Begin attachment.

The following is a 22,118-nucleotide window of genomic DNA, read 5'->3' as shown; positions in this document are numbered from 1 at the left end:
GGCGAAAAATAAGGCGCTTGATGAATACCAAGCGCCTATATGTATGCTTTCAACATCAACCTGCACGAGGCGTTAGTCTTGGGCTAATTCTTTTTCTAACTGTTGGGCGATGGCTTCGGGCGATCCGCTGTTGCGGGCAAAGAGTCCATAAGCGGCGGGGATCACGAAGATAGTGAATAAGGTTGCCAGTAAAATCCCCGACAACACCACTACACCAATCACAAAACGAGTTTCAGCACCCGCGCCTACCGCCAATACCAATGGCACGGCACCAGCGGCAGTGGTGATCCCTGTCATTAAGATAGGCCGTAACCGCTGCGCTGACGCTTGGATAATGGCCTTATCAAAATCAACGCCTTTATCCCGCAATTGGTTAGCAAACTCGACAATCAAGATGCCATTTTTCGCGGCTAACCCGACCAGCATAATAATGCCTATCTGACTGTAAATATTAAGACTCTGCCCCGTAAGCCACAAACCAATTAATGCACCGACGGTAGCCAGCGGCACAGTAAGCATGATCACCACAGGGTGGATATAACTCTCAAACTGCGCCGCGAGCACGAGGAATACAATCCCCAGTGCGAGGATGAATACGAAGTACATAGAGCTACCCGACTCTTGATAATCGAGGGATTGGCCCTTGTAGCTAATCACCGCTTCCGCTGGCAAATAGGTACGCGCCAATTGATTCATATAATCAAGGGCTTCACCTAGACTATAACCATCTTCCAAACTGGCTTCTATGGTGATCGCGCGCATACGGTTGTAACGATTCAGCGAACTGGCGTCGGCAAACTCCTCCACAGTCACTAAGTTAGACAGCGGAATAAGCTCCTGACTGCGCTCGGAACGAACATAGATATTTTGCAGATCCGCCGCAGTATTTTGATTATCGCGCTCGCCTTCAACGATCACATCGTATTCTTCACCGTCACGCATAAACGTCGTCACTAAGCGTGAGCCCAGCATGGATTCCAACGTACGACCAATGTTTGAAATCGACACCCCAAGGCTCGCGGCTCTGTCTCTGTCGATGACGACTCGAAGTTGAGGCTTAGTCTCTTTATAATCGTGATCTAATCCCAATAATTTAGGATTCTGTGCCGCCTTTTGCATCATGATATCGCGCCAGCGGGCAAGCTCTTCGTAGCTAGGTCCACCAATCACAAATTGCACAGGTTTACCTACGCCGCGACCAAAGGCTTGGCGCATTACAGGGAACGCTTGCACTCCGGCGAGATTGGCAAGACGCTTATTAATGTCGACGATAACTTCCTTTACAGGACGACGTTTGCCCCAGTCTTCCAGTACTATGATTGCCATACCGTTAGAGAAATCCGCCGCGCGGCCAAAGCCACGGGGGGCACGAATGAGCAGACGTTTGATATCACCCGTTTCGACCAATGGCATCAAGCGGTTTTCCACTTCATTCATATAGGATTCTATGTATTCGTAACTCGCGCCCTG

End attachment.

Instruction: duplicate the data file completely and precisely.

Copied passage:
The following is a 22,118-nucleotide window of genomic DNA, read 5'->3' as shown; positions in this document are numbered from 1 at the left end:
GGCGAAAAATAAGGCGCTTGATGAATACCAAGCGCCTATATGTATGCTTTCAACATCAACCTGCACGAGGCGTTAGTCTTGGGCTAATTCTTTTTCTAACTGTTGGGCGATGGCTTCGGGCGATCCGCTGTTGCGGGCAAAGAGTCCATAAGCGGCGGGGATCACGAAGATAGTGAATAAGGTTGCCAGTAAAATCCCCGACAACACCACTACACCAATCACAAAACGAGTTTCAGCACCCGCGCCTACCGCCAATACCAATGGCACGGCACCAGCGGCAGTGGTGATCCCTGTCATTAAGATAGGCCGTAACCGCTGCGCTGACGCTTGGATAATGGCCTTATCAAAATCAACGCCTTTATCCCGCAATTGGTTAGCAAACTCGACAATCAAGATGCCATTTTTCGCGGCTAACCCGACCAGCATAATAATGCCTATCTGACTGTAAATATTAAGACTCTGCCCCGTAAGCCACAAACCAATTAATGCACCGACGGTAGCCAGCGGCACAGTAAGCATGATCACCACAGGGTGGATATAACTCTCAAACTGCGCCGCGAGCACGAGGAATACAATCCCCAGTGCGAGGATGAATACGAAGTACATAGAGCTACCCGACTCTTGATAATCGAGGGATTGGCCCTTGTAGCTAATCACCGCTTCCGCTGGCAAATAGGTACGCGCCAATTGATTCATATAATCAAGGGCTTCACCTAGACTATAACCATCTTCCAAACTGGCTTCTATGGTGATCGCGCGCATACGGTTGTAACGATTCAGCGAACTGGCGTCGGCAAACTCCTCCACAGTCACTAAGTTAGACAGCGGAATAAGCTCCTGACTGCGCTCGGAACGAACATAGATATTTTGCAGATCCGCCGCAGTATTTTGATTATCGCGCTCGCCTTCAACGATCACATCGTATTCTTCACCGTCACGCATAAACGTCGTCACTAAGCGTGAGCCCAGCATGGATTCCAACGTACGACCAATGTTTGAAATCGACACCCCAAGGCTCGCGGCTCTGTCTCTGTCGATGACGACTCGAAGTTGAGGCTTAGTCTCTTTATAATCGTGATCTAATCCCAATAATTTAGGATTCTGTGCCGCCTTTTGCATCATGATATCGCGCCAGCGGGCAAGCTCTTCGTAGCTAGGTCCACCAATCACAAATTGCACAGGTTTACCTACGCCGCGACCAAAGGCTTGGCGCATTACAGGGAACGCTTGCACTCCGGCGAGATTGGCAAGACGCTTATTAATGTCGACGATAACTTCCTTTACAGGACGACGTTTGCCCCAGTCTTCCAGTACTATGATTGCCATACCGTTAGAGAAATCCGCCGCGCGGCCAAAGCCACGGGGGGCACGAATGAGCAGACGTTTGATATCACCCGTTTCGACCAATGGCATCAAGCGGTTTTCCACTTCATTCATATAGGATTCTATGTATTCGTAACTCGCGCCCTG